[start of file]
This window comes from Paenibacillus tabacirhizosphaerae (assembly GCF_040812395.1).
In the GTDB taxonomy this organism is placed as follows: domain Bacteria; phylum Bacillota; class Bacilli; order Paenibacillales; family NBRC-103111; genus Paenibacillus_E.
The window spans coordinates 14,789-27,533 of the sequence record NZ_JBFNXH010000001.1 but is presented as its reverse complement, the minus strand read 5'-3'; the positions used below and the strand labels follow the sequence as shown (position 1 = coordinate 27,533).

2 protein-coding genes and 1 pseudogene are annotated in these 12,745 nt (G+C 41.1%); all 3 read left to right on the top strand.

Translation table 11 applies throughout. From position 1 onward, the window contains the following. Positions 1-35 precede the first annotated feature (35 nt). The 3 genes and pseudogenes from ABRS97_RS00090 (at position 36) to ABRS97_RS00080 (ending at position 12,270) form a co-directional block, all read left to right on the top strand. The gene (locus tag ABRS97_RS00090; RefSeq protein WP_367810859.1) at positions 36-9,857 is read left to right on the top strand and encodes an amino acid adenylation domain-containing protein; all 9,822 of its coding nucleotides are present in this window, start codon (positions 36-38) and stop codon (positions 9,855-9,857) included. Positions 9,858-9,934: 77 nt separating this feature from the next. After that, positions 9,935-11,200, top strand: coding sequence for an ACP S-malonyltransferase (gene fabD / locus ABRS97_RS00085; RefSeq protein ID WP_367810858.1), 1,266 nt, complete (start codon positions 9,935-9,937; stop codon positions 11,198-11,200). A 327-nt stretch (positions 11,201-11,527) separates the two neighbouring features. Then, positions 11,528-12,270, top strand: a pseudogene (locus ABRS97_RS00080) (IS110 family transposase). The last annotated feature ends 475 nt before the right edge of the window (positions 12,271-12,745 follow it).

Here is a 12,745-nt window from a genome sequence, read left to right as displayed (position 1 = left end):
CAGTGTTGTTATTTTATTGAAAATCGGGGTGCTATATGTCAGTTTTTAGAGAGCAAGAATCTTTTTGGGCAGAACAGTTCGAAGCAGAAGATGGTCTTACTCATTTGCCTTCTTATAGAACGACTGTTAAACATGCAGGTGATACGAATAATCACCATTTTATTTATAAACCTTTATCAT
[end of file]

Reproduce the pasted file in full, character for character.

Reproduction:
This window comes from Paenibacillus tabacirhizosphaerae (assembly GCF_040812395.1).
In the GTDB taxonomy this organism is placed as follows: domain Bacteria; phylum Bacillota; class Bacilli; order Paenibacillales; family NBRC-103111; genus Paenibacillus_E.
The window spans coordinates 14,789-27,533 of the sequence record NZ_JBFNXH010000001.1 but is presented as its reverse complement, the minus strand read 5'-3'; the positions used below and the strand labels follow the sequence as shown (position 1 = coordinate 27,533).

2 protein-coding genes and 1 pseudogene are annotated in these 12,745 nt (G+C 41.1%); all 3 read left to right on the top strand.

Translation table 11 applies throughout. From position 1 onward, the window contains the following. Positions 1-35 precede the first annotated feature (35 nt). The 3 genes and pseudogenes from ABRS97_RS00090 (at position 36) to ABRS97_RS00080 (ending at position 12,270) form a co-directional block, all read left to right on the top strand. The gene (locus tag ABRS97_RS00090; RefSeq protein WP_367810859.1) at positions 36-9,857 is read left to right on the top strand and encodes an amino acid adenylation domain-containing protein; all 9,822 of its coding nucleotides are present in this window, start codon (positions 36-38) and stop codon (positions 9,855-9,857) included. Positions 9,858-9,934: 77 nt separating this feature from the next. After that, positions 9,935-11,200, top strand: coding sequence for an ACP S-malonyltransferase (gene fabD / locus ABRS97_RS00085; RefSeq protein ID WP_367810858.1), 1,266 nt, complete (start codon positions 9,935-9,937; stop codon positions 11,198-11,200). A 327-nt stretch (positions 11,201-11,527) separates the two neighbouring features. Then, positions 11,528-12,270, top strand: a pseudogene (locus ABRS97_RS00080) (IS110 family transposase). The last annotated feature ends 475 nt before the right edge of the window (positions 12,271-12,745 follow it).

Here is a 12,745-nt window from a genome sequence, read left to right as displayed (position 1 = left end):
CAGTGTTGTTATTTTATTGAAAATCGGGGTGCTATATGTCAGTTTTTAGAGAGCAAGAATCTTTTTGGGCAGAACAGTTCGAAGCAGAAGATGGTCTTACTCATTTGCCTTCTTATAGAACGACTGTTAAACATGCAGGTGATACGAATAATCACCATTTTATTTATAAACCTTTATCAT